After two consecutive interest rate hikes, the rapid pace of Canada's housing market rebound has begun to moderate.
The flurry of activity seen throughout the spring, which followed the Bank of Canada's temporary pause in rate hikes, is "tempering off," economists have observed.
According to the latest statistics from the Canadian Real Estate Association, national home resales rose just 1.5% month-over-month in June, a sharp drop from the 16.3% increase seen from April to May.
After hitting a 20-year low in March, new listings rose 5.9% on a monthly basis in June. Conditions in most major markets still favour sellers, though. As such, prices continued to rise -- just as it did in May, the MLS Home Price Index jumped 2.0% on a monthly basis in June.
"We believe the slower pace of resales growth in June marks a shift in Canada’s market recovery," Robert Hogue, Assistant Chief Economist at RBC, said in a monthly housing market update. "The strength of this spring’s rebound, in our view, wasn’t sustainable—especially in light of the Bank of Canada turning up the screw a couple more times, further raising the bar for potential buyers."
"We expect the overall trajectory to be flatter through the remainder of 2023, as buyers contend with very challenging affordability conditions and an expected recession."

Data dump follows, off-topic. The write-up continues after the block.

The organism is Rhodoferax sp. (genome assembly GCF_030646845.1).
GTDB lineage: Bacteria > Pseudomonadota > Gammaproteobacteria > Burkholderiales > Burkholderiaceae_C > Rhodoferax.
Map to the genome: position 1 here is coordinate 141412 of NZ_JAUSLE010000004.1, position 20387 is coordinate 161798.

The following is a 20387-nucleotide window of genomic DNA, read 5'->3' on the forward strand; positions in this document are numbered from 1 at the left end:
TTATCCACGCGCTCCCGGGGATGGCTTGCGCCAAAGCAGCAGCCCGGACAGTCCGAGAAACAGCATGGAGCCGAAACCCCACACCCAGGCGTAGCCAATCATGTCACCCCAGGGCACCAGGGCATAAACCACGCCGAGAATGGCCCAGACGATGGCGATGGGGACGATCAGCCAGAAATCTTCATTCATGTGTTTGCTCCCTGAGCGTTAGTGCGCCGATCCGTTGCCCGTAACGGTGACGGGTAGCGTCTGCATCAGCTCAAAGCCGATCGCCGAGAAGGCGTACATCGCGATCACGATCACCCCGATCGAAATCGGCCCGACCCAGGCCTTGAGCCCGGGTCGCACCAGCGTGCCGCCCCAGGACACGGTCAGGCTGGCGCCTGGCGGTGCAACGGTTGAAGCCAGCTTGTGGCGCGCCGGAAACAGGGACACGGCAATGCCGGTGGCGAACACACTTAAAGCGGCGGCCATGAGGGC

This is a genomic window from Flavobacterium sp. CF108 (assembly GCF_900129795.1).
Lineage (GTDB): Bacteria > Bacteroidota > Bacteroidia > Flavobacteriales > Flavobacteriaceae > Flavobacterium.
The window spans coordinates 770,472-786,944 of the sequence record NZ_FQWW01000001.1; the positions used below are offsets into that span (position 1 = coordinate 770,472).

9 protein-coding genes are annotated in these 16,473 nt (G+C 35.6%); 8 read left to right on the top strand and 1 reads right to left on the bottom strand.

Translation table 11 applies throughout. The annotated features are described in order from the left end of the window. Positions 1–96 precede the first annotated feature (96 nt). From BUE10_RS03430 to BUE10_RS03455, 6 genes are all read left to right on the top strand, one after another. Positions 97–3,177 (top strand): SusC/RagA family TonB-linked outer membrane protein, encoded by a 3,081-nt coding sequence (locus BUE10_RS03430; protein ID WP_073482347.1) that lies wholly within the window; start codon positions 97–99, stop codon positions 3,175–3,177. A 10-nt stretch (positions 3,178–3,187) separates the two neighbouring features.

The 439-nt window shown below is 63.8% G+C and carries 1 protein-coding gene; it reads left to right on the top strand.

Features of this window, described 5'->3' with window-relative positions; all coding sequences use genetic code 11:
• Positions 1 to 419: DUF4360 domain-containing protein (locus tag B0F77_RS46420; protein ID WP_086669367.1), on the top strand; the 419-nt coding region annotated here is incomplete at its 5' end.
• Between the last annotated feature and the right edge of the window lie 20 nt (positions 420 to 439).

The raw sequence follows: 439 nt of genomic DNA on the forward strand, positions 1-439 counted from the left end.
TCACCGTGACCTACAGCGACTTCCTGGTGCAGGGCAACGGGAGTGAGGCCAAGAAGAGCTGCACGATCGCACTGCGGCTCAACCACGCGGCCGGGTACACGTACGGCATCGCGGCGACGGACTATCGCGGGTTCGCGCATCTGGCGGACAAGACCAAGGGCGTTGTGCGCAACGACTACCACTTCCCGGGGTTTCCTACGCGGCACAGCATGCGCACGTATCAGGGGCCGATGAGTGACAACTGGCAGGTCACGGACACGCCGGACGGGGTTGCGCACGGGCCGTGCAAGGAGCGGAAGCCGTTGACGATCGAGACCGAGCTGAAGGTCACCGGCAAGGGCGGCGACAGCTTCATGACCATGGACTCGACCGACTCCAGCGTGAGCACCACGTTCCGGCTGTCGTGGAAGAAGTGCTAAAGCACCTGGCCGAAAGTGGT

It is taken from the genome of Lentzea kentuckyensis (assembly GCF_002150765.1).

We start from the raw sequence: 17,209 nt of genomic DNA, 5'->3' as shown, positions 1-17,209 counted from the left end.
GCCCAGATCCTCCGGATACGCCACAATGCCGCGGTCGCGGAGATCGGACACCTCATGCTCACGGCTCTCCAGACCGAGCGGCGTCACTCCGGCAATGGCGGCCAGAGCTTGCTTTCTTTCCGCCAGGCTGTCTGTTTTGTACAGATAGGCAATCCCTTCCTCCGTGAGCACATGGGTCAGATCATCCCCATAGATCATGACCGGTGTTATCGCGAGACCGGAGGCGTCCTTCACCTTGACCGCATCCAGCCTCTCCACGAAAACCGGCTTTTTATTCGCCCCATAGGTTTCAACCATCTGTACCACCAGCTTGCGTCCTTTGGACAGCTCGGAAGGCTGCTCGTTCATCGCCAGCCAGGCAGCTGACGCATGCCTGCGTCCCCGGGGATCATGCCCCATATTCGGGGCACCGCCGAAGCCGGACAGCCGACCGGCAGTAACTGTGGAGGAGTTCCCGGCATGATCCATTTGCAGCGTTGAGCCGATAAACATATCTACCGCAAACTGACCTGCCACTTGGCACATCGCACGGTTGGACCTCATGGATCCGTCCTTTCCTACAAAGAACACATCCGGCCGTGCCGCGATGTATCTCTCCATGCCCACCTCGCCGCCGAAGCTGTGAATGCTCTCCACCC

The expectation of quieter sales throughout the second half of the year was shared by Marc Ercolao, Economist at TD, and Marc Desormeaux, Principal Economist at Desjardins, with the latter pointing to rising mortgage costs as the culprit. When it came to price predictions, though, Ercolao diverged.
While Hogue is of the belief that prices will embark on a more moderate path of appreciation, Ercolao expects that a scarcity of new listings coupled with seller's market conditions on a national level will keep prices on an upward trajectory in the near-term.
Desormeaux, meanwhile, singled out new listings as an indicator that must be "closely monitored" -- although they remain low, the uptick seen in June either reflects investors trying to time the market as prices rise, or is a response from mortgage holders to "sharply higher" debt servicing costs.
With no meaningful progress on the supply front, Farah Omran, Senior Economist at Scotiabank, believes that the same situation would have occurred, regardless of rate hikes -- tight market conditions would have produced the same inflated home prices and elevated mortgage payments, leading to the same reduction in affordability for first-time buyers.